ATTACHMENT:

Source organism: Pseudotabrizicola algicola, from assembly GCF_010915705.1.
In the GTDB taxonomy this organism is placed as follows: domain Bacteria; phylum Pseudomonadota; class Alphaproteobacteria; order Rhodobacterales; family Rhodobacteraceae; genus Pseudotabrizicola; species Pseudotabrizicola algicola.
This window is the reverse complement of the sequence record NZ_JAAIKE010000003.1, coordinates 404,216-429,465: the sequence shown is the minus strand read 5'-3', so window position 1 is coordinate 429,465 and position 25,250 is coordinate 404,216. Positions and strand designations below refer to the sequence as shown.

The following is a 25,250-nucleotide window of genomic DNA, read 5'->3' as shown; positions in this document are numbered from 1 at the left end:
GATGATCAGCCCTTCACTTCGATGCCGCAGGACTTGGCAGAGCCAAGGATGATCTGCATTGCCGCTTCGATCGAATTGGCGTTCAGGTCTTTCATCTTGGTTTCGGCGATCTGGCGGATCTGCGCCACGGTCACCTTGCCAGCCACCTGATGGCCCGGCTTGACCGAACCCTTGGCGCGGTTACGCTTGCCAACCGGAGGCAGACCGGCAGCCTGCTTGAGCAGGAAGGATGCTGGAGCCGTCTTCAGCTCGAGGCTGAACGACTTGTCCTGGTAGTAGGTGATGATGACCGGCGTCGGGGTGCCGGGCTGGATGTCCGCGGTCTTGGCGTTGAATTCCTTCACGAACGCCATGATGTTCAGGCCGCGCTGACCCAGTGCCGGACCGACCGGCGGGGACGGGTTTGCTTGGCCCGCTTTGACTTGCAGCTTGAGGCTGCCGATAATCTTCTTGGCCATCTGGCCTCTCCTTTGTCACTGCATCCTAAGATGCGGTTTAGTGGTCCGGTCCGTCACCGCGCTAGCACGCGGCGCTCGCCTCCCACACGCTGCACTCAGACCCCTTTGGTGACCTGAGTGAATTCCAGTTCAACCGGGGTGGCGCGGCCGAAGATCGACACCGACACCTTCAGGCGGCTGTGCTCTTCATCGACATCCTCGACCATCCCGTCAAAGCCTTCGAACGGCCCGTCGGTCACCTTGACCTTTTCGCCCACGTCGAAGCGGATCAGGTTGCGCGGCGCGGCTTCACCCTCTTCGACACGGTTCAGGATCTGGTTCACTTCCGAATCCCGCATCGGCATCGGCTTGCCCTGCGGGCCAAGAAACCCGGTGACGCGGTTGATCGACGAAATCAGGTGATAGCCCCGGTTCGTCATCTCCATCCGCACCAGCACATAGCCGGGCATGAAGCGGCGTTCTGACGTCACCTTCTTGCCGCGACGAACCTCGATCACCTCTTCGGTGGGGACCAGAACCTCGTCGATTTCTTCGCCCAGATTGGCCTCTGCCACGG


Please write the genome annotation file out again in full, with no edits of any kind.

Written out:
Source organism: Pseudotabrizicola algicola, from assembly GCF_010915705.1.
In the GTDB taxonomy this organism is placed as follows: domain Bacteria; phylum Pseudomonadota; class Alphaproteobacteria; order Rhodobacterales; family Rhodobacteraceae; genus Pseudotabrizicola; species Pseudotabrizicola algicola.
This window is the reverse complement of the sequence record NZ_JAAIKE010000003.1, coordinates 404,216-429,465: the sequence shown is the minus strand read 5'-3', so window position 1 is coordinate 429,465 and position 25,250 is coordinate 404,216. Positions and strand designations below refer to the sequence as shown.

The following is a 25,250-nucleotide window of genomic DNA, read 5'->3' as shown; positions in this document are numbered from 1 at the left end:
GATGATCAGCCCTTCACTTCGATGCCGCAGGACTTGGCAGAGCCAAGGATGATCTGCATTGCCGCTTCGATCGAATTGGCGTTCAGGTCTTTCATCTTGGTTTCGGCGATCTGGCGGATCTGCGCCACGGTCACCTTGCCAGCCACCTGATGGCCCGGCTTGACCGAACCCTTGGCGCGGTTACGCTTGCCAACCGGAGGCAGACCGGCAGCCTGCTTGAGCAGGAAGGATGCTGGAGCCGTCTTCAGCTCGAGGCTGAACGACTTGTCCTGGTAGTAGGTGATGATGACCGGCGTCGGGGTGCCGGGCTGGATGTCCGCGGTCTTGGCGTTGAATTCCTTCACGAACGCCATGATGTTCAGGCCGCGCTGACCCAGTGCCGGACCGACCGGCGGGGACGGGTTTGCTTGGCCCGCTTTGACTTGCAGCTTGAGGCTGCCGATAATCTTCTTGGCCATCTGGCCTCTCCTTTGTCACTGCATCCTAAGATGCGGTTTAGTGGTCCGGTCCGTCACCGCGCTAGCACGCGGCGCTCGCCTCCCACACGCTGCACTCAGACCCCTTTGGTGACCTGAGTGAATTCCAGTTCAACCGGGGTGGCGCGGCCGAAGATCGACACCGACACCTTCAGGCGGCTGTGCTCTTCATCGACATCCTCGACCATCCCGTCAAAGCCTTCGAACGGCCCGTCGGTCACCTTGACCTTTTCGCCCACGTCGAAGCGGATCAGGTTGCGCGGCGCGGCTTCACCCTCTTCGACACGGTTCAGGATCTGGTTCACTTCCGAATCCCGCATCGGCATCGGCTTGCCCTGCGGGCCAAGAAACCCGGTGACGCGGTTGATCGACGAAATCAGGTGATAGCCCCGGTTCGTCATCTCCATCCGCACCAGCACATAGCCGGGCATGAAGCGGCGTTCTGACGTCACCTTCTTGCCGCGACGAACCTCGATCACCTCTTCGGTGGGGACCAGAACCTCGTCGATTTCTTCGCCCAGATTGGCCTCTGCCACGG